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Gregg McClymont: Consumer choice is not the answer to the pension freedoms

The FCA’s Retirement Outcomes Review is winding towards its close. But what have we learnt? Mostly, that consumer choice is not the answer to the pension freedoms conundrum in the non-advised drawdown market. This is a big shift for the FCA, which has forever been attached to a view of the retail pensions market, in which the rational consumer is always capable of making good decisions – just so long as the appropriate information is available.

Nobel economic laureate Bill Sharpe called decumulation the “nastiest, hardest problem in finance”, and the pension freedoms has brought that problem into living rooms and kitchen tables up and down the country.

Much of the FCA’s response to the problem is familiar. Providers are encouraged by the regulator to think about decreasing higher drawdown charges. If not, the FCA might at some indeterminate time consider a price cap for income drawdown. Currently the range of charges for drawdown is similar to what existed in accumulation before the introduction of the charge cap on qualifying DC schemes, with no more justification.

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The advisory powers of independent government committees are to extend to retirement products. The 2013 report of the Office of Fair Trading  into UK defined contribution schemes identified the problem of conflicted interests and poor governance leading to poor outcomes in retail DC. The OFT recommendation that policy should be used to promote “robust independent governance” eventually resulted in IGCs. This model is a flawed first attempt at delivering “robust independent governance”. The flaws are that the committees are not necessarily required to be entirely independent and they are not governing either. IGCs do not have the same legal powers as trustees; they have an advisory rather than an executive role.

Information remedies continue to be prominently espoused by the FCA – “wake up” packs – despite repeated failures to change behaviours. The experiments conducted for the FCA on responses to price signals for annuities found that a large majority of people ignored them. The FCA’s subsequent research into the retirement product market underlines that large numbers of consumers are not acting as informed rational purchasers.

Two innovations in the FCA’s thinking are observable, though. First, customers will no longer be able to be defaulted into cash when they move into drawdown. This approach recognises the tension between individuals as consumers who prefer cash in the bank, but who are nonetheless purchasing a long-term investment product.

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Second, information remedies are for the first time accompanied by the reduction of the decumulation investment journey to simplified options, or pathways. Providers must offer these to customers depending on where customers locate themselves within the four categories below:

  • Option 1: I have no plans to touch my money in the next five years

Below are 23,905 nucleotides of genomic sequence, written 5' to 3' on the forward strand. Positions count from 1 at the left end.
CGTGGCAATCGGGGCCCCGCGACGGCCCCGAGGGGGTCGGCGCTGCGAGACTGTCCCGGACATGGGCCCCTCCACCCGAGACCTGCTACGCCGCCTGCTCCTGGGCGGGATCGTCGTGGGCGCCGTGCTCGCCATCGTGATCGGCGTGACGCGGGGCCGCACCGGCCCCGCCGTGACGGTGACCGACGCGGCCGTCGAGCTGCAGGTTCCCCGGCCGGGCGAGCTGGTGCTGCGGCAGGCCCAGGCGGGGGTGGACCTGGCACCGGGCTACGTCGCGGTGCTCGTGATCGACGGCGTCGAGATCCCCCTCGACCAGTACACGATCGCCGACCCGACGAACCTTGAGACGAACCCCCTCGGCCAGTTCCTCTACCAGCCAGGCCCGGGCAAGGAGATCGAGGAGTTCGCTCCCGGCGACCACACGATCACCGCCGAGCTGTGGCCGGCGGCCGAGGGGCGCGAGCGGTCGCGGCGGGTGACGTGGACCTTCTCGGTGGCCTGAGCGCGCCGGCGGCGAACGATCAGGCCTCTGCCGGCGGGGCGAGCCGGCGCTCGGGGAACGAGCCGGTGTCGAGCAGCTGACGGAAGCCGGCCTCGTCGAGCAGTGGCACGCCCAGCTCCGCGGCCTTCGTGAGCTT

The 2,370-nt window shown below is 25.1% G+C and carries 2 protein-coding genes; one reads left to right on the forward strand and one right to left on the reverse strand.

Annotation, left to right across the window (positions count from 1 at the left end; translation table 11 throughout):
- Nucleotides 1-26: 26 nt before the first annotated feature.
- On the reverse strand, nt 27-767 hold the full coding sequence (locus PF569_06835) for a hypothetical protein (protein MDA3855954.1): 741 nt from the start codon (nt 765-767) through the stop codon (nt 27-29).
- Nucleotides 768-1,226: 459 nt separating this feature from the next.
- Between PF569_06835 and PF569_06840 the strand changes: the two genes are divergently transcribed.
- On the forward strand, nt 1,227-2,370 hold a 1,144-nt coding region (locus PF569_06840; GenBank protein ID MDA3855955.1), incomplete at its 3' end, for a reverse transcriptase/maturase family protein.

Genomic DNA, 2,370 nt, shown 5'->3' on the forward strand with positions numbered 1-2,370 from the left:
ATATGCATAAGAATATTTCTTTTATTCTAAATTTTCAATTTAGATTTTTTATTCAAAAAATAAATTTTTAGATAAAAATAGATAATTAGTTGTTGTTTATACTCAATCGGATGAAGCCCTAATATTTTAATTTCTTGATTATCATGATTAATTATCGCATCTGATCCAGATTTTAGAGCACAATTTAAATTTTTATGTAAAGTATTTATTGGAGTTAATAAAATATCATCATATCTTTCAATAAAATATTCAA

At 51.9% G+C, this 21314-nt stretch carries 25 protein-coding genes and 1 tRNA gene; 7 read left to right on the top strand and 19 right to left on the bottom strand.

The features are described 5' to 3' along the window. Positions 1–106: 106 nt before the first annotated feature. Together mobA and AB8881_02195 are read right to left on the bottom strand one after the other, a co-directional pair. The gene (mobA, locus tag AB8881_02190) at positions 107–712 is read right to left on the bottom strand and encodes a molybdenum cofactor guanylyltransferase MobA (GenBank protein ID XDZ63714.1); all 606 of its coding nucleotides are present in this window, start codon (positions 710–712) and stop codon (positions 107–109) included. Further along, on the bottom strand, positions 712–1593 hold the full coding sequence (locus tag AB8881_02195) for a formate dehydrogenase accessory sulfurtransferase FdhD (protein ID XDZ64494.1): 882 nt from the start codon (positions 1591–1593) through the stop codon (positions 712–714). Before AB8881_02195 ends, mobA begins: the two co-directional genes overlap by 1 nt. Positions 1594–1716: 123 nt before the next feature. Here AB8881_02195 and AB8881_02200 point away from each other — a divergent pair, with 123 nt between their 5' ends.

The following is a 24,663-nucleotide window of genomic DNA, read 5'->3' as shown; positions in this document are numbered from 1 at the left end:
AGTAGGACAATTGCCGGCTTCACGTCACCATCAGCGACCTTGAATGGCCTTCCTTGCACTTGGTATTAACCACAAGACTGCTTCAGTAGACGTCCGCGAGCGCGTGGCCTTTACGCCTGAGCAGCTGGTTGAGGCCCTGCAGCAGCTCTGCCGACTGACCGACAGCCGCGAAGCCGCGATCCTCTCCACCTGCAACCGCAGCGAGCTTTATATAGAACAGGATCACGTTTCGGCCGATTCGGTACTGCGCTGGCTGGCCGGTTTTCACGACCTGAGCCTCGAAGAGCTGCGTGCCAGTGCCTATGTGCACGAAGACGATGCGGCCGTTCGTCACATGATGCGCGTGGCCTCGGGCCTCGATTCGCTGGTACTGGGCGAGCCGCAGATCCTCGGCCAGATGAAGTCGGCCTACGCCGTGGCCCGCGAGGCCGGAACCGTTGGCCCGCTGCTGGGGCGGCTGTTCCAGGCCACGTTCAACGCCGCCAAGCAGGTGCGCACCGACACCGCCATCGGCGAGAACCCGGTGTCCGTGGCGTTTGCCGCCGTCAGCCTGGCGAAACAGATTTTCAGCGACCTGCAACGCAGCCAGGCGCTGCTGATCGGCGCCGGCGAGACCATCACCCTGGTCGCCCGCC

• Option 2: I plan to use my money to set up a guaranteed income (annuity) within the next five years
  • Option 3: I plan to start taking my money as a long-term income within the next five years
  • Option 4: I plan to take out all my money within the next five years

Providers must make members aware that they can select from a set of different drawdown investment pathways depending on their needs.

The thinking behind the pathways – that choice architecture should be altered to achieve specific outcomes – is welcome. What the pathways are not, however, is a potential solution except for non-advised retail drawdown.

In a master trust or single employer trust, the trustees run the scheme. They are responsible in law for the running of the scheme and the trustees are required to apply for authorisation as a master trust pension scheme. Trustees of larger schemes are treated in a manner similar to board members in a publicly listed company. Those familiar with PLC board members will know that shareholder value is a constant concern. Replacing the term “shareholder” with “member” provides a feel for how trustees operate. The trustees can sack the underlying provider if they deem it to be no longer meeting the members’ best interest. The requirements on trustees to avoid conflicts of interest are strict.

Applied to the retirement market “problem”, this governance structure is likely to ensure products which anticipate consumers’ needs through retirement. A pension scheme operating under a fiduciary obligation would risk breaching this duty if it did not have a core mass market proposition which included longevity protection. Annuities are likely to be bulk-bought from the wider market and the best wholesale price passed onto members.

As such, master trusts are likely to mimic the best international pensions practice, which combines income drawdown and an annuity, to ensure the member runs out before their money does.

Gregg McClymont is director of policy and external affairs at B&CE

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